It’s those people. Those sick, sick people.
They’ve got my Andrew. I’ve told the police but they didn’t believe me. I called his university and they said there was nothing they could do. I’ve called his phone every day since he disappeared, and today, it stopped going through at all.
He’s at The Garden. My son is locked away with God knows who, and all I know is that he’s at The Garden of The Free Children. What is The Garden? Well, that’s quite simple. It’s a cult.
The worst part is that it didn’t seem like such a bad place at first. That’s how they do it. That’s how they steal away our children. Please listen to me. Yours could be next.
Andrew came home for the Christmas break and told me all about it. He seemed so excited about this “Garden” and all the friends he’d made. I was pleased, because he’s painfully shy and he had always had trouble making friends and connecting with others, so it was great to hear that he was thriving, even if it was through a church group.
He told me that they supported each other and did volunteering, and my mind was at rest, for a little while, anyway.
I wish I’d asked more questions. That’s what I keep coming back to. If I’d have found out more at the time, I’d have an easier time finding him now.
I started to get worried a few days later, when he started sleepwalking.
He had never done that before, he was always a deep, and relatively still sleeper, but I woke up to find him stood at the foot of my bed.
I called out to him, but he didn’t look up. His eyes were closed and he was whispering. As I stood to investigate, my husband pointed out that he had earphones in. Andrew was just standing there, his eyes closed, undeterred as my husband shook his shoulders, constantly chanting all this nonsense about darkness and a Goddess.
He stayed that way for about a minute, before he just collapsed to the floor. In that moment, it felt like my heart stopped. He began chanting again, over and over, just one word.
“Darkness. Darkness. Darkness.”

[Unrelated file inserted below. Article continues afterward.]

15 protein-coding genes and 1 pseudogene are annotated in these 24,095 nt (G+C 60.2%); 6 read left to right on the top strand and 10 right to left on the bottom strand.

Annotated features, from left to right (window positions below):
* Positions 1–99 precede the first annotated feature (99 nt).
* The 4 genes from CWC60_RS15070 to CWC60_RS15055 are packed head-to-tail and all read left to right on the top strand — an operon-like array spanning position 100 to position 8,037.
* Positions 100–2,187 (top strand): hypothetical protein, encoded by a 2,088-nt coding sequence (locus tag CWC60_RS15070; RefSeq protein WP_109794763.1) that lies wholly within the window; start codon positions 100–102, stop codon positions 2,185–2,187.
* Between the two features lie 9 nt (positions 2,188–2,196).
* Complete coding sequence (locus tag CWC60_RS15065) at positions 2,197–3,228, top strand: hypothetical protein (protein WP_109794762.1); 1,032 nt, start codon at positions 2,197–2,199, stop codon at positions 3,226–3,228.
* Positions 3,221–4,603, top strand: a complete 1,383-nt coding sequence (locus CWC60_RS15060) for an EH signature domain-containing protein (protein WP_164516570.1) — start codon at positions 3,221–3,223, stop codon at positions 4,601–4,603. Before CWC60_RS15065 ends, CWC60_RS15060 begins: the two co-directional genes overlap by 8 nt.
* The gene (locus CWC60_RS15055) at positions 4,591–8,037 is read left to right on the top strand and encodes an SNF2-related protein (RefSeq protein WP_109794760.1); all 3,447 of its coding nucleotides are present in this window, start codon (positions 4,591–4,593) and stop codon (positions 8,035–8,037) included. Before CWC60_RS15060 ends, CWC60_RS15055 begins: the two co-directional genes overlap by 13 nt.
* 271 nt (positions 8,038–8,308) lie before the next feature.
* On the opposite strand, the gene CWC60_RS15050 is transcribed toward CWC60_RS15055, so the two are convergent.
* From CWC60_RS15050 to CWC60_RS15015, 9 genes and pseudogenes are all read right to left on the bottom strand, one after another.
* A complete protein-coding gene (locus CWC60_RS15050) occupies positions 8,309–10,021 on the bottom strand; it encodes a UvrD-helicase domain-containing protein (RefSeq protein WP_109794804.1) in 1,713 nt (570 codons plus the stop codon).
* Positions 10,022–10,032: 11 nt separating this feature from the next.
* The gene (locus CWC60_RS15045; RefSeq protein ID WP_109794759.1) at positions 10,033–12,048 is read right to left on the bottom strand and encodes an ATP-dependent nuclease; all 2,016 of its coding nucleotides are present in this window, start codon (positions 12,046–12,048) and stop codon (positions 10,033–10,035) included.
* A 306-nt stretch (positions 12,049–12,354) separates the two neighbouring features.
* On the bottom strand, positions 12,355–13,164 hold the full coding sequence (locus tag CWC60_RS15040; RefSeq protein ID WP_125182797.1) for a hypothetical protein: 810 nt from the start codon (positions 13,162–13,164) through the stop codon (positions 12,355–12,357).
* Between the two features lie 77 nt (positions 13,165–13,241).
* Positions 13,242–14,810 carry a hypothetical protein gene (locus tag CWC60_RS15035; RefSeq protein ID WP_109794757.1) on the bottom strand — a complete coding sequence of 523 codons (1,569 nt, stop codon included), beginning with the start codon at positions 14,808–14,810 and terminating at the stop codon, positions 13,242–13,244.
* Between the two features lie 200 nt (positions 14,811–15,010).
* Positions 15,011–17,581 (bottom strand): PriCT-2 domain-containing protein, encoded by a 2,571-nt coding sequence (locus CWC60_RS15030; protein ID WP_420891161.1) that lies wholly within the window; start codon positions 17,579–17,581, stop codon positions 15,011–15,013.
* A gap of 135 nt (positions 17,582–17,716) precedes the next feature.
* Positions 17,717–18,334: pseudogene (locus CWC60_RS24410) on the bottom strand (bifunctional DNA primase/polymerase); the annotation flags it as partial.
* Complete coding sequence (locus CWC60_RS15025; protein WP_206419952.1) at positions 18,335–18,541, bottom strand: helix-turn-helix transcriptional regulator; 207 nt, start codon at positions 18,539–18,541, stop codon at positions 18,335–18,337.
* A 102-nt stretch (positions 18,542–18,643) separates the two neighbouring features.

He began shaking, his whole body, shaking as his eyes opened wide, bloodshot and sore. There was a horrifying gargle from his throat and then he suddenly fell back, still.
We called his name, shaking his almost lifeless body, before he snapped back to life with a smile. He had no memory of any of it. He didn’t remember the chanting, the sleepwalking, the shaking. None of it.
He was cheerful as he stood up, kissing us both on the cheek and wandering off towards his bedroom. I went after him, but he just slammed the door shut, and if I’m honest, I was a little frightened of opening it and confronting him.
I wish the weirdness had stopped there. I wish I could free my Son from this sickness but he’s consumed by these people. They’re eating him alive.
I asked him about the sleepwalking the next day, but he just told me not to worry. It happened every night for the rest of his stay, but he never had any real explanation. He’d just tell me not to worry. Every night, he’d be at the foot of the bed, mindlessly chanting, and then whenever we tried to stop him, he’d fall to the floor.
After the third time, I just stopped sleeping at night. I’d rest during the day while my husband kept an eye on him, but he went on, as normal, as if nothing was happening.
We tried to get him to a doctor, and that was when I saw a major change. He’d never enjoyed going to the doctor, nobody does, but he was never so insistent on not going. He started screaming at the suggestion, ranting about how doctors were untrustworthy and just wanted to butcher people. I’d never seen anything like it. He began packing up his things, and when my husband tried to calm him down, Andrew attacked him.
My Son has never been violent. He’s the opposite of violent. He was always a shy, sensitive boy, but as his father tried to reason with him, Andrew punched him, right in the face.
My husband fell back, in complete shock, and for a moment, there was stillness. It lasted just a second before Andrew launched across the room and began beating and choking his father.
It was like he was feral. I had never seen him that way and it terrified me. He was screaming and yelling. Not words, just noise. Guttural, wild screaming. I tried to pull him away, but there was a strength I’d never felt from him before, he just pushed me aside and continue his assault.
It took several attempts but I managed to finally pull Andrew away. As I checked on my husband, examining his bruised and bloody face, Andrew stormed out of the house, and that was the last time I saw him.